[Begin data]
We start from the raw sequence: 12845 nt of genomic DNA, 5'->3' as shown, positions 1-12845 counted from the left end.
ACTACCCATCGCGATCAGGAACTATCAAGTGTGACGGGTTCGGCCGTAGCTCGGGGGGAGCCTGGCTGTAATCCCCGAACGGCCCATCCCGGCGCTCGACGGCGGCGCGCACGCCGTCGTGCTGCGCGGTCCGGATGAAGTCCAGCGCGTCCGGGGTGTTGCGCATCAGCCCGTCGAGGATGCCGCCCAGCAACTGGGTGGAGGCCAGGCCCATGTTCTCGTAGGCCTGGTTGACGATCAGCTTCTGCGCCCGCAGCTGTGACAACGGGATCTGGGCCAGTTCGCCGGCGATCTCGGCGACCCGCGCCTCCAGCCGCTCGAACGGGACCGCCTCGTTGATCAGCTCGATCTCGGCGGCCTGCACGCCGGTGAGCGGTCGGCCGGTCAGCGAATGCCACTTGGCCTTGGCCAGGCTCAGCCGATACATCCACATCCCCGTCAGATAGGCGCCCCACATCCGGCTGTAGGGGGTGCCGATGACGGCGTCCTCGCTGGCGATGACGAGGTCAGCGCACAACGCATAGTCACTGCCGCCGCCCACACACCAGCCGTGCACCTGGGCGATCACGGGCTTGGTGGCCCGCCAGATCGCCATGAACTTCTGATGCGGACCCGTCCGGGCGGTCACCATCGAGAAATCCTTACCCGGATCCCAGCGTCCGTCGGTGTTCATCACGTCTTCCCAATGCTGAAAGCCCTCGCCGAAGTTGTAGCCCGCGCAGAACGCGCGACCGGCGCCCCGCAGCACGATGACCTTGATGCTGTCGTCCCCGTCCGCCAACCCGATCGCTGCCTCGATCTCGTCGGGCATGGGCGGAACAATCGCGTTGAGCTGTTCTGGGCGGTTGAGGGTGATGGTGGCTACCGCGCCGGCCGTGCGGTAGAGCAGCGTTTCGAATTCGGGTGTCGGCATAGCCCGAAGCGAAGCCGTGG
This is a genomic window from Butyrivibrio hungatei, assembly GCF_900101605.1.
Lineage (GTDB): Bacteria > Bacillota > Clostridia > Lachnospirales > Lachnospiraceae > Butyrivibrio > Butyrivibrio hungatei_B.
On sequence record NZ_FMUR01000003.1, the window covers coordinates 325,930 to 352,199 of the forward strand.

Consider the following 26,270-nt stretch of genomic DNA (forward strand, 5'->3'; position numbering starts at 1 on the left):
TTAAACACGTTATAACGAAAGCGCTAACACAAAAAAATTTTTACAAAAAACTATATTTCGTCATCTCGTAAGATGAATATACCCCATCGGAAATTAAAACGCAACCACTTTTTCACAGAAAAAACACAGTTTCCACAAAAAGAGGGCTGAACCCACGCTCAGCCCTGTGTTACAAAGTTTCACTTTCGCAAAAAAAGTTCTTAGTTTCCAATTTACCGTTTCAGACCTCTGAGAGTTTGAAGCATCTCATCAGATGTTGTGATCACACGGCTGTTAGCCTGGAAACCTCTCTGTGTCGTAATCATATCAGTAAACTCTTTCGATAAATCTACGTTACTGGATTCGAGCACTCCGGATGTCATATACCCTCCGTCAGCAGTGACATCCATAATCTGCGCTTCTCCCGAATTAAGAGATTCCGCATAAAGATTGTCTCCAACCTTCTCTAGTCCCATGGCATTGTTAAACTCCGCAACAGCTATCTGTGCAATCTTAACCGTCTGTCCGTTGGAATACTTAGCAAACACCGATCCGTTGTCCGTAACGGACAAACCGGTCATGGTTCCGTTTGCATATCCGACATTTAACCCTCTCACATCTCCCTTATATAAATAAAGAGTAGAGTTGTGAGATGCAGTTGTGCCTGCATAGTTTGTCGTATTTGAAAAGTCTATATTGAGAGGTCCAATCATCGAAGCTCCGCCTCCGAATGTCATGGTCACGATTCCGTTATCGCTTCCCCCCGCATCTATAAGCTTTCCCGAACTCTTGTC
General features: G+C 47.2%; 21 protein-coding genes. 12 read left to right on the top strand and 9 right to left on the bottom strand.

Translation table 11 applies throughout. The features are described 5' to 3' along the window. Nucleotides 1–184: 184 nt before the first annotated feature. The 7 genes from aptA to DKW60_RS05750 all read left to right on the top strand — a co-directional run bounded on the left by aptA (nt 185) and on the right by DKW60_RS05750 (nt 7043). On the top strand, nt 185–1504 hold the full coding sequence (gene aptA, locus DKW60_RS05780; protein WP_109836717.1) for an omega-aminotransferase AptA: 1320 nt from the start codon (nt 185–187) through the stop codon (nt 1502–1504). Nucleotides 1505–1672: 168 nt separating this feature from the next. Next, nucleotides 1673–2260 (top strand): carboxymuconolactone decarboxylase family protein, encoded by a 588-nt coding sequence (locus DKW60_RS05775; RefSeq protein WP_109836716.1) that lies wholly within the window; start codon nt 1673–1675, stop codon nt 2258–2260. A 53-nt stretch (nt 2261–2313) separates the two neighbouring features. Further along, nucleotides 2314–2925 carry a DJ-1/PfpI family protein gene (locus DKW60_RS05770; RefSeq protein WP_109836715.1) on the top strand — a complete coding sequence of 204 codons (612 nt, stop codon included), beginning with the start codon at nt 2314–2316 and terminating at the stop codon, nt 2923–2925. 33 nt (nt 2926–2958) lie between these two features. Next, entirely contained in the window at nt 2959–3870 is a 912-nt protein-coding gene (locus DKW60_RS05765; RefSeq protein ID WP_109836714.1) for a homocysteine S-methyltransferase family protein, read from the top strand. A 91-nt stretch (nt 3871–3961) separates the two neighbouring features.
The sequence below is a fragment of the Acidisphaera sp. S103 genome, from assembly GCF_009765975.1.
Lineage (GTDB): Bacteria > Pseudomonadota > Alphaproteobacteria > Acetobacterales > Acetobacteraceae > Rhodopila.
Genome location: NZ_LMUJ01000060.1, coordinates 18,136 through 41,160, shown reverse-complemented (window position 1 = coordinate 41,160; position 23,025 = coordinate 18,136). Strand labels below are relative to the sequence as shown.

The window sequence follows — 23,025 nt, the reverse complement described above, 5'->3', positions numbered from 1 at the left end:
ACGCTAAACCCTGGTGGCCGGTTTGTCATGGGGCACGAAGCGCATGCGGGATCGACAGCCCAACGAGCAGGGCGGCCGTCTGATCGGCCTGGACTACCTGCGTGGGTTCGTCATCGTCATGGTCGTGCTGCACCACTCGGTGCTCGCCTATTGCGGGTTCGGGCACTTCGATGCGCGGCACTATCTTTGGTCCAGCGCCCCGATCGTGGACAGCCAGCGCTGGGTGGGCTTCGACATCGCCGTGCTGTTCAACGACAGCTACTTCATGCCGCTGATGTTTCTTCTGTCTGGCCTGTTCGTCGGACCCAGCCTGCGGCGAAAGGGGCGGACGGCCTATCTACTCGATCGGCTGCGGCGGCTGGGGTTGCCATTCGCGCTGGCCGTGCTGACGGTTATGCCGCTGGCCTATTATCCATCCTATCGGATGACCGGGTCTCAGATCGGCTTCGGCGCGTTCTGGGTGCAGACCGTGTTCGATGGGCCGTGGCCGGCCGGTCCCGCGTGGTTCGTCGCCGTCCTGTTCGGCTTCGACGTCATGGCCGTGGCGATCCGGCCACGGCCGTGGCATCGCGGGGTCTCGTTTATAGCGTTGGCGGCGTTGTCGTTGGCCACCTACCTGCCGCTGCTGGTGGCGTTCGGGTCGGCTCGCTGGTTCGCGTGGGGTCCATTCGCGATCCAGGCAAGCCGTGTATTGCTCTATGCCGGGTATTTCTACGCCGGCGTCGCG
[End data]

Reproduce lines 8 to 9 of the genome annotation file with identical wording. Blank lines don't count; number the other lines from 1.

General features: G+C 47.2%; 21 protein-coding genes. 12 read left to right on the top strand and 9 right to left on the bottom strand.

Translation table 11 applies throughout. The features are described 5' to 3' along the window. Nucleotides 1–184: 184 nt before the first annotated feature. The 7 genes from aptA to DKW60_RS05750 all read left to right on the top strand — a co-directional run bounded on the left by aptA (nt 185) and on the right by DKW60_RS05750 (nt 7043). On the top strand, nt 185–1504 hold the full coding sequence (gene aptA, locus DKW60_RS05780; protein WP_109836717.1) for an omega-aminotransferase AptA: 1320 nt from the start codon (nt 185–187) through the stop codon (nt 1502–1504). Nucleotides 1505–1672: 168 nt separating this feature from the next. Next, nucleotides 1673–2260 (top strand): carboxymuconolactone decarboxylase family protein, encoded by a 588-nt coding sequence (locus DKW60_RS05775; RefSeq protein WP_109836716.1) that lies wholly within the window; start codon nt 1673–1675, stop codon nt 2258–2260. A 53-nt stretch (nt 2261–2313) separates the two neighbouring features. Further along, nucleotides 2314–2925 carry a DJ-1/PfpI family protein gene (locus DKW60_RS05770; RefSeq protein WP_109836715.1) on the top strand — a complete coding sequence of 204 codons (612 nt, stop codon included), beginning with the start codon at nt 2314–2316 and terminating at the stop codon, nt 2923–2925. 33 nt (nt 2926–2958) lie between these two features. Next, entirely contained in the window at nt 2959–3870 is a 912-nt protein-coding gene (locus DKW60_RS05765; RefSeq protein ID WP_109836714.1) for a homocysteine S-methyltransferase family protein, read from the top strand. A 91-nt stretch (nt 3871–3961) separates the two neighbouring features.